Ringneck species

THE RINGNECK

 

Although the Indian Ringneck has something of a reputation for being nippy and hard to train, it is largely undeserved. Because they are so smart, Ringnecks get bored very easily. They will often resort to chewing and other destructive behaviour if left to their own devices. They also go through a bluffing stage during adolescence that is difficult for some owners to manage.

Ringnecks that are handled often and properly cared for, however, generally have sweet, charming personalities that make them a favourite of bird enthusiasts everywhere.

Their voices are almost comical as it is a very high-pitched yet sweet little voice.

They do not have the reputation of being very affectionate. Ringneck’s are generally a low-maintenance bird if there is really such a thing. They do require time and attention despite their aloof personalities.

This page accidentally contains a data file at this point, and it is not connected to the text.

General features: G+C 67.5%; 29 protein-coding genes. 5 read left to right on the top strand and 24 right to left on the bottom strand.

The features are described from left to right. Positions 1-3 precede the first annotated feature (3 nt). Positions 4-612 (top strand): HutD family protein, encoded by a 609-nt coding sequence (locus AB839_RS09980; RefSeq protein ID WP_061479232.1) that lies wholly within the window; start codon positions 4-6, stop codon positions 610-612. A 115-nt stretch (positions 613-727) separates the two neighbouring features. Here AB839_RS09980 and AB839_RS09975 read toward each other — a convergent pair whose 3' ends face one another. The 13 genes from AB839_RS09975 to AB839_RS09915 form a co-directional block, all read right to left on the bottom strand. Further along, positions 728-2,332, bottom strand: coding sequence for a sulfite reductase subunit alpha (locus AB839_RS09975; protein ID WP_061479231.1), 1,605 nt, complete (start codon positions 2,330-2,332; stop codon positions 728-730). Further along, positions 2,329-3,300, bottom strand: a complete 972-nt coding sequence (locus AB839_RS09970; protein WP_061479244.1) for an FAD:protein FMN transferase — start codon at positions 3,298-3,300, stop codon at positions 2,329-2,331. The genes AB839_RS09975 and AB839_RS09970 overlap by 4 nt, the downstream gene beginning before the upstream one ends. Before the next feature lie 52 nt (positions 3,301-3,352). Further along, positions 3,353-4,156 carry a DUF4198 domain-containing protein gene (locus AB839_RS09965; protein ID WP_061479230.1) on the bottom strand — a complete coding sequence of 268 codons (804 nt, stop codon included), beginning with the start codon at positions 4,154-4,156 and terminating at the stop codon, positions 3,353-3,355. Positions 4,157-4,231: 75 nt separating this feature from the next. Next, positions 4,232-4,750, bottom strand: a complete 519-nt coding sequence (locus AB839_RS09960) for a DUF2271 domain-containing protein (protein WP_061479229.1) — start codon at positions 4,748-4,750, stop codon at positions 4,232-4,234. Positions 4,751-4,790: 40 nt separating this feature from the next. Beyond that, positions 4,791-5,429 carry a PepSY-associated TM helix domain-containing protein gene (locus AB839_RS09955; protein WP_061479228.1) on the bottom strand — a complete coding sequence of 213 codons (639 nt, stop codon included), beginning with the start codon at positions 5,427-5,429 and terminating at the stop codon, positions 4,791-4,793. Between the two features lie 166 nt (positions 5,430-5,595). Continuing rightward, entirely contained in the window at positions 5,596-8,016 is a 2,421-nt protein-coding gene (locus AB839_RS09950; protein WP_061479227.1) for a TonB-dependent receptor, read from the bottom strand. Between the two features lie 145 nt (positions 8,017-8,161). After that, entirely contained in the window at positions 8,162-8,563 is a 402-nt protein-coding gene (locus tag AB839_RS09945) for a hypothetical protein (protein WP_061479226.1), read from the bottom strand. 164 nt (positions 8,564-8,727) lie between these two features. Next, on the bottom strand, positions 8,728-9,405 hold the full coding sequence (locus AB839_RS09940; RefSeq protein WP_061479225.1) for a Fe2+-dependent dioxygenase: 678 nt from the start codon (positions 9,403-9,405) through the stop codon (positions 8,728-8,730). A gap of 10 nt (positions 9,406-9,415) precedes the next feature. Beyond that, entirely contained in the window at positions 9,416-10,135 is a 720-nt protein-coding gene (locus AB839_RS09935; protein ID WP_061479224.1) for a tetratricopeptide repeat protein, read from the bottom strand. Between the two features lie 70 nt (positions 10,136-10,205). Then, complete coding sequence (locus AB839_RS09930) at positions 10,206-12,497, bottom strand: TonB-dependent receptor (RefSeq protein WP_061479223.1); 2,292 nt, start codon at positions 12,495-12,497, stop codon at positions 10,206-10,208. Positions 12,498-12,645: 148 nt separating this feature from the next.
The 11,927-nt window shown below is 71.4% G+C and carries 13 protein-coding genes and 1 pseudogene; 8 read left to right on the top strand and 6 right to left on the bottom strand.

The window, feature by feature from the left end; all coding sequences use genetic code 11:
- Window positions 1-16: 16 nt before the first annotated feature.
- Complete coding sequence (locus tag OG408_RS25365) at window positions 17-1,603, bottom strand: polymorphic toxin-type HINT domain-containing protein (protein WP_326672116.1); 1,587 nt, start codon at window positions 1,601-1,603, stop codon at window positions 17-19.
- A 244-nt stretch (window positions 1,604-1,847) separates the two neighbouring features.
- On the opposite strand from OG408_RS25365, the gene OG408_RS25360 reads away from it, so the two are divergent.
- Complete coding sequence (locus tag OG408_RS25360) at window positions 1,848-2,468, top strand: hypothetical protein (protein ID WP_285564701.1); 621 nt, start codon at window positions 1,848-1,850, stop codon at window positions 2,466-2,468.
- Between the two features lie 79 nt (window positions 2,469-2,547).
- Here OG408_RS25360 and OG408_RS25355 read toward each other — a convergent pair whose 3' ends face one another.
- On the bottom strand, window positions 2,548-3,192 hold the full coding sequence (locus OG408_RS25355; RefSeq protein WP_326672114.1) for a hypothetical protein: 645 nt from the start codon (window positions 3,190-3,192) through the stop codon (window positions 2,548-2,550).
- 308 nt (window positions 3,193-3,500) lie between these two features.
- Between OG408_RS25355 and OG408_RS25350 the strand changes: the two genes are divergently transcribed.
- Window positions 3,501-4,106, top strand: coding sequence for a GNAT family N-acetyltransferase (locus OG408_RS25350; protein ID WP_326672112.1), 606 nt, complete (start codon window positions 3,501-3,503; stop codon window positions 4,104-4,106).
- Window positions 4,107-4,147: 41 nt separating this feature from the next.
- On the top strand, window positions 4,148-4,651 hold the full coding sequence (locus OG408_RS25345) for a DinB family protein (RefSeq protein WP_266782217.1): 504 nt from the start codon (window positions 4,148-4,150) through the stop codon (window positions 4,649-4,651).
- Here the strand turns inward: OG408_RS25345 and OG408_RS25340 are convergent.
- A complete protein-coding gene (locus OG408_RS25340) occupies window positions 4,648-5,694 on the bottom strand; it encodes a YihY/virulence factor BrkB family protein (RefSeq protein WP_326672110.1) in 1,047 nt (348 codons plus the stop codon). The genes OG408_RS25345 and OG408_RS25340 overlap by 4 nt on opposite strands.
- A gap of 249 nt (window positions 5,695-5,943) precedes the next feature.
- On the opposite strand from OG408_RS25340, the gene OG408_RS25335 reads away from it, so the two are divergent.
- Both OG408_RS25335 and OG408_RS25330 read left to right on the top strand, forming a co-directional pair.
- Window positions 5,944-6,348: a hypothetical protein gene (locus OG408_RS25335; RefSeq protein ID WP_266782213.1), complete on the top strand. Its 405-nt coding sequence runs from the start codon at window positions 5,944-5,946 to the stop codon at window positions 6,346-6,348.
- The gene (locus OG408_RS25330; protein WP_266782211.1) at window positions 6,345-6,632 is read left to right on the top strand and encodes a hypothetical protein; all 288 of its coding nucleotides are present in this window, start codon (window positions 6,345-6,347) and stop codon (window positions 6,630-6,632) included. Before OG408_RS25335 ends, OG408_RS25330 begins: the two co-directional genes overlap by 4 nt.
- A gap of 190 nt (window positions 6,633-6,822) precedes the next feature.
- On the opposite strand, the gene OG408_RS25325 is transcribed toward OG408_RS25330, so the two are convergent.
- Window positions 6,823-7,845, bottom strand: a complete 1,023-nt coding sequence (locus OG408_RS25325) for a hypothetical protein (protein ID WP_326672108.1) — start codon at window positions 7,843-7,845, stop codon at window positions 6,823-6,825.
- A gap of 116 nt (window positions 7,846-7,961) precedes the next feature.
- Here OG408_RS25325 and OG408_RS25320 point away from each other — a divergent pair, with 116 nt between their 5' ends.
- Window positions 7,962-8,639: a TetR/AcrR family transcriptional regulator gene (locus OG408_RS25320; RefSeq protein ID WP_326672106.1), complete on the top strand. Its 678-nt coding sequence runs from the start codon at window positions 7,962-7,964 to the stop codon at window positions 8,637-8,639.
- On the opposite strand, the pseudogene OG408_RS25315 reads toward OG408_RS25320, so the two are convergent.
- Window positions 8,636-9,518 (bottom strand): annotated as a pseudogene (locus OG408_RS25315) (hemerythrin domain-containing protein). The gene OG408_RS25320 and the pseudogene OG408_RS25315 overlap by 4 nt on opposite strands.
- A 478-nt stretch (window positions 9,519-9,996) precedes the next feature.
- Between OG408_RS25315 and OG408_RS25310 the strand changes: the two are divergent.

Ringnecks come in shades ranging from bright yellows, greens, and blues, to albinos.

 

Like a few other bird species, they are known as dimorphic, meaning that a bird’s sex can be determined by its colors and markings. Males sport deep red beaks, black facial markings, and three bands or color around their necks. Females, while still beautiful, lack the facial and collar bands, although some do display a barely slight darkening of color around their necks.

Parakeets are very active birds. As with most other bird species, it is a good idea to have a safe area for the pet to play and stretch its wings. Ringnecks also have powerful jaw muscles to maintain. It is wise to provide an array of chewable toys, perches, and cage accessories.

With adequate attention, handling, and love, an Indian Ringneck Parakeet can quickly become a beloved companion and family member.

Ringneck’s love their food and their favourite treat, can be used a great way to train them

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